"Everybody on Facebook," Big Smoke says. "All my homies that got phones, all of us are friends on Facebook. Niggas be making rap videos, they be filming riots and filming shit that's going on and putting them on YouTube." Of course, they are all on Facebook under fake names, because if the prison officials find out, they will shut the perpetrator down. Still, despite some states—like California— increasing penalties for smartphone use, the consequences effectively remain so minor that most prisoners like Big Smoke don't sweat it.
"I got caught with like seven cell phones. It's nothing major," he told us. "I don't have no fear of getting caught with a cell phone. It's real low here. We ain't tripping no way. I'm a lifer, so until my appeal gets reversed, I'm not tripping, because what can they do to me, give me another year?" As long as they can come up with the money to buy one, prisoners looking ahead to long bids see no reason to pass up the pleasures of modern technology.
"They don't put us in the hole or nothing here; they just slap us on the wrist," Big Smoke says. "The lowest division here is like an F and a cell phone is a division D. The highest division is an A. If you get that, it's bad. An A is like stabbing someone with a knife."
With all the gang and racial violence in California's prison system, correctional officials have more important things to worry about than smartphone proliferation.
"The gangs over here is always prevalent," Big Smoke says. "They had three race riots since I been here. The Bloods and Crips and Mexicans. They be tripping on the gang activity more than anything."
That means that not much time is spent keeping tabs on what has become a pretty big underground economy in prisons.
"The cell phones is rampant up and down the coast of California," Big Smoke says. "Some inmates is even smuggling them in now because it's so profitable. They smuggling in memory cards, chargers, cords, anything that has to do with a cell phone. All that stuff goes for $50 a pop. Every part that has to do with a cell phone is profitable. The black market is big."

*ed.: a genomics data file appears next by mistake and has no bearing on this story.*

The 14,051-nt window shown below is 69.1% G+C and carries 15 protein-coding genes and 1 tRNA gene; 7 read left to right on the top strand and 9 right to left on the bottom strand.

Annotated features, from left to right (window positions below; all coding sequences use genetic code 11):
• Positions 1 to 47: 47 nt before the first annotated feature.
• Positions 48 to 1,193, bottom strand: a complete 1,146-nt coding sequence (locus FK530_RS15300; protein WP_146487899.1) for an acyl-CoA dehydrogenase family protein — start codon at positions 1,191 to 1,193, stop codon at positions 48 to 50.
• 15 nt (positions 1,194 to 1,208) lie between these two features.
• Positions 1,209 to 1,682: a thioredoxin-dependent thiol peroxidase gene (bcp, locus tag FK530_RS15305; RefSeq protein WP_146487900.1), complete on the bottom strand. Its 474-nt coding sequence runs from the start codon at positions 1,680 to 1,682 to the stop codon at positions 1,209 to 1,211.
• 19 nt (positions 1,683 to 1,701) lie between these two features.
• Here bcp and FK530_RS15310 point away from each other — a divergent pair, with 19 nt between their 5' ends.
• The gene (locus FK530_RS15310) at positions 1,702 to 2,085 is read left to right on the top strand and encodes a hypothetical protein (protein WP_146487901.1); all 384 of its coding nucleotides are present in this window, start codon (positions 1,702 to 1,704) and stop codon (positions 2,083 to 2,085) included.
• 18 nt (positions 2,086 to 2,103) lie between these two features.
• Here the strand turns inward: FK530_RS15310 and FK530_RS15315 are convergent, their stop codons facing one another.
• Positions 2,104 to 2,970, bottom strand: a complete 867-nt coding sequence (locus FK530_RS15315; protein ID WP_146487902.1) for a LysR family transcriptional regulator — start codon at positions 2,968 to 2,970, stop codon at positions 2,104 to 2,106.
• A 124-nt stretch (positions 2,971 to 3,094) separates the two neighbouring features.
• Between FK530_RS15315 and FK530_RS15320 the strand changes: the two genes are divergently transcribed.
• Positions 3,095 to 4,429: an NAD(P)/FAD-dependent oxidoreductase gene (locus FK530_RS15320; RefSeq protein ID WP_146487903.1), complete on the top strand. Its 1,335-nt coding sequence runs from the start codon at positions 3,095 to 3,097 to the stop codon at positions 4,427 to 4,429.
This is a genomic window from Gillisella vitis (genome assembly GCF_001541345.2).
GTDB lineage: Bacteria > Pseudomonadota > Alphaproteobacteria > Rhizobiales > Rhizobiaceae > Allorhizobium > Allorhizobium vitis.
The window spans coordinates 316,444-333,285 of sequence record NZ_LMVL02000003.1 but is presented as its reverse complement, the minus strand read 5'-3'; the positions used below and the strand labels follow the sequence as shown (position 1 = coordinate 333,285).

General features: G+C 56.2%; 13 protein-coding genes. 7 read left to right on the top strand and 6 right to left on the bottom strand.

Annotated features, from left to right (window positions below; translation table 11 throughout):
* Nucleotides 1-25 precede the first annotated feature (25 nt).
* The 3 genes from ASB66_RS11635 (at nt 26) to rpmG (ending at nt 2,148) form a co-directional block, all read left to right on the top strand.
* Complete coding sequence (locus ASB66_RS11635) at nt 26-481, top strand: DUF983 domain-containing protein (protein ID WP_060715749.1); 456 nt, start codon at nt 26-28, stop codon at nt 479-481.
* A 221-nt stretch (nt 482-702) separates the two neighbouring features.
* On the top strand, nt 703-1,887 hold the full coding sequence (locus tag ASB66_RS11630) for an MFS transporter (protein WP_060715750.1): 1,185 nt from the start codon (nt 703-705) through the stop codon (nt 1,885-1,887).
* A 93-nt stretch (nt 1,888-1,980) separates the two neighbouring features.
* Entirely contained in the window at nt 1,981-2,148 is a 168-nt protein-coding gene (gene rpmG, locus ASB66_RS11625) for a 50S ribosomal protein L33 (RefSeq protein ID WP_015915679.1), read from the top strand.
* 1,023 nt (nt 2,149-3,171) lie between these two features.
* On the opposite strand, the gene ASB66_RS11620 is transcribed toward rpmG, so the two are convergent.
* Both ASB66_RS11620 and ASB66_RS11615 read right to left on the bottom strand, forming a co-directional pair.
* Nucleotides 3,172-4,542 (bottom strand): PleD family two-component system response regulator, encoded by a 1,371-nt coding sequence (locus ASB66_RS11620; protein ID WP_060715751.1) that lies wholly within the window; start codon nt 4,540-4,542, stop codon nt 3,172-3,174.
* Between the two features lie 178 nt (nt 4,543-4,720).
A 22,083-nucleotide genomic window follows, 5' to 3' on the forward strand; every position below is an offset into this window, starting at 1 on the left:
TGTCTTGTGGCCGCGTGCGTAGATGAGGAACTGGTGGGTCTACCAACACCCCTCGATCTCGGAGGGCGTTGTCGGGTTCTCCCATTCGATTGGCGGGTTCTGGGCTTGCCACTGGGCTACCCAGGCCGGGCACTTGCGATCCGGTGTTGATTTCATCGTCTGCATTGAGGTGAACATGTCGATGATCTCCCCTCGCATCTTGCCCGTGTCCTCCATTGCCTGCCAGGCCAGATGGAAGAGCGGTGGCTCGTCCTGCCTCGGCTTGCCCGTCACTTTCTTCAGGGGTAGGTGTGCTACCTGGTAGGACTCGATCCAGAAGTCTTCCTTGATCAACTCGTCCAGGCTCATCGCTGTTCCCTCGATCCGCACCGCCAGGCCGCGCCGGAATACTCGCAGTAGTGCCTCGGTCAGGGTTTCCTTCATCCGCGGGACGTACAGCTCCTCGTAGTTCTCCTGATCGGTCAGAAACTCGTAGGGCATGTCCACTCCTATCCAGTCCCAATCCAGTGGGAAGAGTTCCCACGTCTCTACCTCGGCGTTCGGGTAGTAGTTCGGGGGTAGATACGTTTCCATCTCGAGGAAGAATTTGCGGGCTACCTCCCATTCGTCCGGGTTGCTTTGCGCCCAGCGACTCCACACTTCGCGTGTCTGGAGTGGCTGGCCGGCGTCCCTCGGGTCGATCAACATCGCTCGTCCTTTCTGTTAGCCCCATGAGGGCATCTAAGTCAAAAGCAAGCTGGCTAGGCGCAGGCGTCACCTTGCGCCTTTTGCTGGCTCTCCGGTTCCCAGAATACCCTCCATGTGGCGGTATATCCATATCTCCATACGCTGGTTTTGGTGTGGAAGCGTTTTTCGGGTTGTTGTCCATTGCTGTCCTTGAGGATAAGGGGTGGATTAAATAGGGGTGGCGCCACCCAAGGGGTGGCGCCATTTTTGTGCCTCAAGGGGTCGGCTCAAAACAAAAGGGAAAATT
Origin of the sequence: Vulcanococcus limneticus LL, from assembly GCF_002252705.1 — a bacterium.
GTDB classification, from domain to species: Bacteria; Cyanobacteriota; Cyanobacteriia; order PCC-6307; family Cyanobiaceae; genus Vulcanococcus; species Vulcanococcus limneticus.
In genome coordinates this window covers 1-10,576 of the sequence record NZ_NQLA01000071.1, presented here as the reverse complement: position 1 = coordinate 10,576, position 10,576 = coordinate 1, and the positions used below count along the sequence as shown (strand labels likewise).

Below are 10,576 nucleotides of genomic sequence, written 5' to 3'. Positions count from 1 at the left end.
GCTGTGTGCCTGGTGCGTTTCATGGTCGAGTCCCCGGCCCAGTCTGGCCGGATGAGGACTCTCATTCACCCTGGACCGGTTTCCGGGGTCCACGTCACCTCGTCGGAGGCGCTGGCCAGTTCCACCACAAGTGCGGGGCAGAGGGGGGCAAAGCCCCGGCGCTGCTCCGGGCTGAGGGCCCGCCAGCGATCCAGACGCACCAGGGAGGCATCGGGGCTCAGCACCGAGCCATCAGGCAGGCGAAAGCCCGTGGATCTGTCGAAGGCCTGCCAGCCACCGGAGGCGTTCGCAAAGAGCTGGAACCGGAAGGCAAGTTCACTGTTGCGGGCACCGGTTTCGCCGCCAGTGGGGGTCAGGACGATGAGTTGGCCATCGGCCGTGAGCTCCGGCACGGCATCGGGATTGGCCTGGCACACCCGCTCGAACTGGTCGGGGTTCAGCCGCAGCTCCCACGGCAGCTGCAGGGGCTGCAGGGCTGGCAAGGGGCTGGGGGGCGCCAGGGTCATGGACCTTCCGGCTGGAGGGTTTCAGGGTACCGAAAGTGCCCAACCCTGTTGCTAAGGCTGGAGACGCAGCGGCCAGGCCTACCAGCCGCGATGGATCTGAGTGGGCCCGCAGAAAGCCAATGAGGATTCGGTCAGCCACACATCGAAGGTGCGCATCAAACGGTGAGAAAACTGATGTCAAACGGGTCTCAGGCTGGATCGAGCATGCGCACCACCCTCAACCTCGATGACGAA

Enforcement may be relatively lax, but the occasional search is still a cause for concern.
"They don't trip that hard, they look for them, but they be looking for knives and shit we be using when we get ready to go to war with each other," Big Smoke says. "There are so many damn gangsters on the line. We have so many racial riots, it's crazy. Drama among the blacks and Mexicans and the Bloods verse the Crips. The white boys against whoever and them fuckers are violent as fuck. They don't play."
When the guards do conduct searches, inmates are ready and warn each other—with smartphones, among other things.
"If the police is searching in one block we gonna know in the next block and vice versa because we communicate," Big Smoke says. "If they heading our way we gonna know, we text each other. We give the guys in the other buildings a heads up if they hit us first. 'Yo, put your shit up. It's a security breach.' We got a communication system. We can find out what we're on lockdown for."
This isn't just about making life easy on the inside, though. Prisoners can also run a network of illegal activity from their cells.
"We monopolize, do deals on the streets," Big Smoke says. "I got a gang of homeboys, I fuck with a lot of Crips all over the country. My shit blow up all day. You don't even know. The phones give us an edge. This muthafucka right now help me to monopolize a lot of shit from right here."